“I don’t know where to start with stocking my kitchen!”
“I don’t have enough money to stock my kitchen!”
“I have a crappy set of equipment from college, is that good enough to get started?”
If you think stocking your kitchen is overwhelming, I have good news.
It takes far less money or equipment to properly equip your kitchen than you realize.
For starters, there are very few things you need at first. And you probably have most of them already. You probably just need a couple more additions to be ready to cook 95% of the dishes you’ll ever need.
All the massive lists I see on how to stock your kitchen make me want to bang my head through a wall. You don’t need a bread knife. You don’t need a blender. And you certainly don’t need a mandoline.
The amount of tools you need in your kitchen are remarkably small, and can be broken down as follows:
- Three pieces of cookware
- One knife (and three knife “accessories”)
- Six utensils
- Seven “miscellaneous” items
Do You Have to Buy a Whole New Kitchen?
Throughout this article, I’m going to make specific recommendations, but don’t feel like you have to go out and buy all of them.
In all likelihood, you already have most of what you need on hand.
Even the poorest post-grad has picked up a cheap set of nonstick cookware and plastic utensils somewhere along the line. And while I’d certainly suggest you upgrade when these things wear out, I don’t want you using “I don’t have the right equipment” as an excuse for not cooking.
The recommendations for cookware and knives I will make in this article fall into the following three categories:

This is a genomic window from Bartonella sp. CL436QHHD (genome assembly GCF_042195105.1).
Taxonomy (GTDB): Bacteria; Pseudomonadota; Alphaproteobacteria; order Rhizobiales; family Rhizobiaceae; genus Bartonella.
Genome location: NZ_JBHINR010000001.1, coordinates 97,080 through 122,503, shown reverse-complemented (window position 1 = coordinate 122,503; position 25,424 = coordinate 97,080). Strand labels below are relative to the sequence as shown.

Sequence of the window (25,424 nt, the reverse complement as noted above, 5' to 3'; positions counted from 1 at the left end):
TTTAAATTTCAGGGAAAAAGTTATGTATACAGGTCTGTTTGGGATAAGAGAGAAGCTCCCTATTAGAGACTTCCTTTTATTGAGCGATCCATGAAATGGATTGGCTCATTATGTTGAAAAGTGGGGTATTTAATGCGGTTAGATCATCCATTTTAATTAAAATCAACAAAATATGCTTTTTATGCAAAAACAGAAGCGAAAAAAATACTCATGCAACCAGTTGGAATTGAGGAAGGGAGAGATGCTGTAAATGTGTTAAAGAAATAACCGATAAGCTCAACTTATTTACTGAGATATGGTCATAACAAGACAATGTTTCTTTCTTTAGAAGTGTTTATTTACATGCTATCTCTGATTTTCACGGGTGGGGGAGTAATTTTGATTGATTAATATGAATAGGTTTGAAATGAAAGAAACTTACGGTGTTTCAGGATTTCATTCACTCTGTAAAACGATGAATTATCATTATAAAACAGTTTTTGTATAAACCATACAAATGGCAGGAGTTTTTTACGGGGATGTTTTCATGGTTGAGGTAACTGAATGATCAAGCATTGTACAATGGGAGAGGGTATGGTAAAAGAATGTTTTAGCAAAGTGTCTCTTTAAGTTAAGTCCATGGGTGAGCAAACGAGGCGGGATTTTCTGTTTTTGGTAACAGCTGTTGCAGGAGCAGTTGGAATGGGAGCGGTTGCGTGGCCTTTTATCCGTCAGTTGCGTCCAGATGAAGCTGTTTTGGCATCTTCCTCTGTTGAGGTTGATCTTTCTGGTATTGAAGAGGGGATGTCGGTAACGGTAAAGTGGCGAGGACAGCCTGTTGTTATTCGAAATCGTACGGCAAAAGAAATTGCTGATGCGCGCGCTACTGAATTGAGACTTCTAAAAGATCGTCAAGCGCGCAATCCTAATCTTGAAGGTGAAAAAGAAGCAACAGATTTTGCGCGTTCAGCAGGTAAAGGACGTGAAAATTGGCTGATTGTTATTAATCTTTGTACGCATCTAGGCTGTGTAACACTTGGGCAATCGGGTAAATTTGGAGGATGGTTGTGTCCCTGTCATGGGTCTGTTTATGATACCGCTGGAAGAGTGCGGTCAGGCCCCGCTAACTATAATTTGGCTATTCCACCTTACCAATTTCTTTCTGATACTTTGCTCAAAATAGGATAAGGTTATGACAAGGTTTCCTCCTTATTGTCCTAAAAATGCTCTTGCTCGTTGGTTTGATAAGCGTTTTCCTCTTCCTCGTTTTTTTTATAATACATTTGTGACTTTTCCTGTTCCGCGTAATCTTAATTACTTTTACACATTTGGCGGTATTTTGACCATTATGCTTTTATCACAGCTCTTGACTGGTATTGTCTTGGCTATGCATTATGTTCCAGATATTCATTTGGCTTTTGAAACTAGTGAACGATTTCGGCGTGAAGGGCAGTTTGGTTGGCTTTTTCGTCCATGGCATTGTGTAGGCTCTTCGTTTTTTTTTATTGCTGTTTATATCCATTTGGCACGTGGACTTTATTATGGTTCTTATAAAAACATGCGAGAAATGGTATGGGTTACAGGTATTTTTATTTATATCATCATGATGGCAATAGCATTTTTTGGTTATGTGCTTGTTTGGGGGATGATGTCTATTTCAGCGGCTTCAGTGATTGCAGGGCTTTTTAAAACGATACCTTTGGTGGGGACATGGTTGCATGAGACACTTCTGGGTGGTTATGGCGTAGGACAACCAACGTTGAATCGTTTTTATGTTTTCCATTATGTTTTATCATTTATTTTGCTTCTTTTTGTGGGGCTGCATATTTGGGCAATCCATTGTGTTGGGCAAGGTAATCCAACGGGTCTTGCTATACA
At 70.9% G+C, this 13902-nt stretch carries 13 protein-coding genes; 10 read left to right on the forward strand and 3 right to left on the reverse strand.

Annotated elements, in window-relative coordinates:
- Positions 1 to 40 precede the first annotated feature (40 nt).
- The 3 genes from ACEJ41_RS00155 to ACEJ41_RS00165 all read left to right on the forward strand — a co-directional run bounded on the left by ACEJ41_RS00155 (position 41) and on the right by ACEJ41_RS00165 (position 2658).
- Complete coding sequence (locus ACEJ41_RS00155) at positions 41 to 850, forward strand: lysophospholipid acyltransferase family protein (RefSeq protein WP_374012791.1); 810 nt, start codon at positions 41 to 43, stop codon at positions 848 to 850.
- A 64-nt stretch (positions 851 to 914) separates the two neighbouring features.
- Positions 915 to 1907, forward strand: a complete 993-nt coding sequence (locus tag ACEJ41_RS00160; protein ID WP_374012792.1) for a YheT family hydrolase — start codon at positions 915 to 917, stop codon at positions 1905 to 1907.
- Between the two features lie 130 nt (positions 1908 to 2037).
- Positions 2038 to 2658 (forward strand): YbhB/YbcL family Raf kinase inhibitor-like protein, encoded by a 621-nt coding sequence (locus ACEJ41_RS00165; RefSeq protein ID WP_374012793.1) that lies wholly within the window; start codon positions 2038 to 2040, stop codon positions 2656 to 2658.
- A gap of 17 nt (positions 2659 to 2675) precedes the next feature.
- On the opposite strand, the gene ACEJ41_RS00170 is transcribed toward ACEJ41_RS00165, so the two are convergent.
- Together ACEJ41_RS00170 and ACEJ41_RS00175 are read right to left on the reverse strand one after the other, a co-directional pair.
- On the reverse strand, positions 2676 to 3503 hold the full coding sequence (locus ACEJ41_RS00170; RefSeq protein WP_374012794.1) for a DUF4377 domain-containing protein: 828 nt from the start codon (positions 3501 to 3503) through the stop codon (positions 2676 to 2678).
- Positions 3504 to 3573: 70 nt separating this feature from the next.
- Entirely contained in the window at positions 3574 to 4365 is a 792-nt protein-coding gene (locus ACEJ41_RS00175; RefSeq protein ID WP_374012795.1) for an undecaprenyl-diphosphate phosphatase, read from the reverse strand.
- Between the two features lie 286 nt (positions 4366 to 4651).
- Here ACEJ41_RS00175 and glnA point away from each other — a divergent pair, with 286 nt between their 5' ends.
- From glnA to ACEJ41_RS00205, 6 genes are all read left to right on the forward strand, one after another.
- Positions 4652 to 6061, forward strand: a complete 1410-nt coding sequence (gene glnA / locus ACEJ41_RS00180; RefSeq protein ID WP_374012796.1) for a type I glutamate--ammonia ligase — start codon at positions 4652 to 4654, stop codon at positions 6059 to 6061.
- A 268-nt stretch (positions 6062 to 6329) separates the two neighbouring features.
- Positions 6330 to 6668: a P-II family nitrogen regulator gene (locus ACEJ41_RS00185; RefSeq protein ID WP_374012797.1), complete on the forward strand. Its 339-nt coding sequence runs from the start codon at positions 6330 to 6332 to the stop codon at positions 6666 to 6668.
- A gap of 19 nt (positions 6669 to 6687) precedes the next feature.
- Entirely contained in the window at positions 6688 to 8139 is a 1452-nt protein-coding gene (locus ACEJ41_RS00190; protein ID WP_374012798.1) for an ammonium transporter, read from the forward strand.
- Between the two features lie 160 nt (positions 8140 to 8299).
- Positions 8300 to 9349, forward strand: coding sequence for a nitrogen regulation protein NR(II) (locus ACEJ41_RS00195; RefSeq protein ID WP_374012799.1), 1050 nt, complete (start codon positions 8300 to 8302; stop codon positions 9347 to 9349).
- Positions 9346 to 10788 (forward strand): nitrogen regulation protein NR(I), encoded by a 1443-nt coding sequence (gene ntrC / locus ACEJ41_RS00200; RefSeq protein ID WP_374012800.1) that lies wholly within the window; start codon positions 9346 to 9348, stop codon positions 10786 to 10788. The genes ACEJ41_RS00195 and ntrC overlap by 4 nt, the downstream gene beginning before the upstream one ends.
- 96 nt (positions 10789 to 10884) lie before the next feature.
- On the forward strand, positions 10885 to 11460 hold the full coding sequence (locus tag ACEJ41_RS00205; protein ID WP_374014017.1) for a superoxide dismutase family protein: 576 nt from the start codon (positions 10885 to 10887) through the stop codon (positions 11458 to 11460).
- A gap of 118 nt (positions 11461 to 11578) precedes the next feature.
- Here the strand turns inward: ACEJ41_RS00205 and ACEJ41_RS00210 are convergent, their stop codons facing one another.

- Top of the Line–The best tool on the market, regardless of price.
- Best Value–A lower-cost alternative that will give you the best bang for your buck.
- Good Enough–If funds are tight, I’ll suggest the cheapest reasonable option out there.
Of course, if you are looking for rock-bottom prices and are starting from scratch, you’ll be tempted to buy the cheap stuff from Target or Ikea.
And I’ve got some thoughts on that…
Don’t Buy Cookware Sets (Unless…)
You don’t need three sizes of pots and two sizes of pans. It’s overkill. It’s the type of thing that overwhelms people and makes them say they “can’t cook” before they even try.
In a perfect world, I’d suggest you pick up your cooking tools separately. It’s the only way to get high-quality stuff that will last forever and make cooking easier and more enjoyable.
That being said, I know we don’t live in a perfect world.
If you do have a lightweight, nonstick cookware set with plastic utensils (which you probably do), don’t worry. I’m not going to send you out to completely restock your kitchen.
You can put most of that stuff to good use, but be aware that it won’t last too terribly long if you start cooking a lot.
For most people, your best bet is to start with what you have, buy what you’re lacking, and upgrade over time as things wear out.
If you are severely cash-strapped and not interested in geeking out too much on cookware, the best way to get started cooking is just outfit yourself as cheaply as possible and move forward.
A Look Ahead…
Over the next few days, I’ll be publishing several articles on how to painlessly stock your kitchen with equipment, with specific recommendations.
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